Last week was a little irregular, so you didn't get any communication from me. My youngest had her state gymnastics competition, which meant we were out of town, doing our thing (while wearing masks). But I'm back at it this week, with a bunch of interesting things. Oh, and a joke I thought of—but probably heard from someone else at some point in my life—while taking a shower. Scroll to the bottom of the email for the answer.
Where do German designers keep their dogs?
Some Interesting Things
Here’s a very thorough article from Stephanie Walter about how to make better conference slides. Or any slides, really. Most people think it’s a bit of an art but, really, anyone can make awesome slides. Just a handful of guidelines that help out, which Stephanie covers well.
On the newsletter side of things, CJ Chilvers has some good advice for embracing a beginner’s mind over following a bunch of best practices without any real context. It’s cliché at this point, but the best advice I can give anyone about email topics is: It depends. Everything depends on a million things that are different from sender to sender, newsletter to newsletter. Those best practices worked for the one sender who’s spouting them (or wherever they heard them from originally) but that doesn’t mean they’ll work for you (see survivorship bias). Experiment a little, try random shit, and find your own voice instead of imitating someone else’s.
Email friend and accessibility advocate Paul Airy has teamed up with the folks at Action Rocket to create Email for All, a new resource center for email accessibility. Take the survey, please, as it’ll help inform the recommendations they make for creating better email experiences.
I feel like I’m souring a bit on corporate blogs (lots of fluff, not a lot of value) but this is an excellent article from Christina Power and Franka Martinovic on the Intercom blog. I’ve been on the receiving end of toxic customer interactions and know folks that have dealt with way worse, and the advice here is really, really good. Bonus: I like seeing multiple authors on posts, since—at least with company blogs—it’s rarely just one person writing/editing/publishing anything.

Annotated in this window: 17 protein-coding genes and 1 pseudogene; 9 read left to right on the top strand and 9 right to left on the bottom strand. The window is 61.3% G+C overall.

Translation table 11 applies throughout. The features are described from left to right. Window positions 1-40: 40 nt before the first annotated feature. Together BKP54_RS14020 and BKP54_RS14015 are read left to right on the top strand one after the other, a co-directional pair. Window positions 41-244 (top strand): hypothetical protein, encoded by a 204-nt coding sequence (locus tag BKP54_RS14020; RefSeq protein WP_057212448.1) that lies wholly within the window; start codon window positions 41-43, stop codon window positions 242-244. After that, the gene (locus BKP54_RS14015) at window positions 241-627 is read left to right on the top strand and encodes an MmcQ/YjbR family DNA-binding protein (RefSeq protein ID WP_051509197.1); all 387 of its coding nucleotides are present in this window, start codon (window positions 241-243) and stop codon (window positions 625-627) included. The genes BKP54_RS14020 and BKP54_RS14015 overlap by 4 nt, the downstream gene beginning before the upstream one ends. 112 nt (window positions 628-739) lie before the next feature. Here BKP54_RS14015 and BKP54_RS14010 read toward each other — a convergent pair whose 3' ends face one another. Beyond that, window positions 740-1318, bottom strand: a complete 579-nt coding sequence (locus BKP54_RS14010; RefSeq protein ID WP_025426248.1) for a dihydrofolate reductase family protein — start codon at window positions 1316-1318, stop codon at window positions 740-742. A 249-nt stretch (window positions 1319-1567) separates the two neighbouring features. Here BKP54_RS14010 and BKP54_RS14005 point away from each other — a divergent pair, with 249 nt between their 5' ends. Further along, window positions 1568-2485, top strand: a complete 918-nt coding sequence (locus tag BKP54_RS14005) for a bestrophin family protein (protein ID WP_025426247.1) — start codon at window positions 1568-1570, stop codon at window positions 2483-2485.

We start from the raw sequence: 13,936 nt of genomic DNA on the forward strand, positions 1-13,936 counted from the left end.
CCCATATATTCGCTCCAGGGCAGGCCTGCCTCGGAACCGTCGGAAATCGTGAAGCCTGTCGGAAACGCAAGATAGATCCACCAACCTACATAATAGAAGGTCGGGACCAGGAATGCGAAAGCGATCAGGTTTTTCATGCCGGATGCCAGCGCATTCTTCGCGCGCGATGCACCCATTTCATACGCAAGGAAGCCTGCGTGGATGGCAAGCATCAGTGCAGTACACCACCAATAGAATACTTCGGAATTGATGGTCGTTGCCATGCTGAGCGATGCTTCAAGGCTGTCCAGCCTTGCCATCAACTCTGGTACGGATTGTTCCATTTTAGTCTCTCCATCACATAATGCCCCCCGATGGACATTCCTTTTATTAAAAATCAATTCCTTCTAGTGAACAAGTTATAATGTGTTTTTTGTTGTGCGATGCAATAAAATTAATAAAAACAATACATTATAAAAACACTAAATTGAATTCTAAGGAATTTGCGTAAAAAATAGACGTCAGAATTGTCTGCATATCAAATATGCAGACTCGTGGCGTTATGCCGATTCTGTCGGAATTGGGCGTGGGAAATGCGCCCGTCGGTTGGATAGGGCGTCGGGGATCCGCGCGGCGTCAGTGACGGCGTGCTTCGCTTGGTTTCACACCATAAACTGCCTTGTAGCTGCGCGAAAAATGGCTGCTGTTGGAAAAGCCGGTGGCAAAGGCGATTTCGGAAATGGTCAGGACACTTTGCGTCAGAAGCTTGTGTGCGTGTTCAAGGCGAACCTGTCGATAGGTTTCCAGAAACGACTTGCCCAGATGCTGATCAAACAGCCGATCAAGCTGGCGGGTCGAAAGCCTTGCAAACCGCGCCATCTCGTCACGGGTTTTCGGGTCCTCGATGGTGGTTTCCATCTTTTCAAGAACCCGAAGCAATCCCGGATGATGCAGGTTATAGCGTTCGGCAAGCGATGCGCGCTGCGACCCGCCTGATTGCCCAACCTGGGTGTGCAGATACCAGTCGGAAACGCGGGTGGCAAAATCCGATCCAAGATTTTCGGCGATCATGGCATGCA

Ethan Marcotte has a good piece on why tech workers should unionize over on his blog. He references Jane McAlevey’s newest book, A Collective Bargain, which I’ve had in my pile of books for months after hearing her on The Ezra Klein Show podcast. You can bet it’s made its way to the top of the pile for tackling this summer.
Speaking of books, I got my copy of Extra Bold the other day and it’s fantastic so far. I’m only a little of the way in, but it’s already proving itself to be indispensable.
The Regular Communication Playlist
Here are the songs keeping me going this week. Follow along on my official Spotify playlist.
- Joe By The Book from Buck Meek is so good. It’s just so lackadaisical and simple, and the woodwinds in the background are ace. The whole vibe is just so Buck Meek.
- birds and the bees by Elizabeth & The Catapult should go down as classic of pandemic music production. The lyrics, sure, but also the whole production, the feel of someone recording in isolation. The piano is gorgeous.
- Rainforest by Noname is getting me riled up.
- Sleater-Kinney announced a new album, so it’s only fitting that their new single makes it onto the playlist. Enjoy Worry With You.
- José Gonzalez also announced a new album, which I can’t wait for based on his latest single, Visions. I also heard he’s touring this fall with Rufus Wainwright (!), so that may need to be my first concert experience post-vaccination.
Have your own favorite songs? Reply to this email and share them, I’m always looking for new music to enjoy.
From Extra Bold, a good quote from Kaleena Sales:
Challenging racism is easy when it overtly hits you in the face. Systemic racism is harder to fight because it hides in our day-to-day experiences, camouflaged by age-old practices and routine behaviors. That’s the problem with systems. They are so pervasive and deeply embedded in society that we must aggressively shake ourselves free from their hold.
Until next time,
Oh, the answer is: The bowwowhaus!
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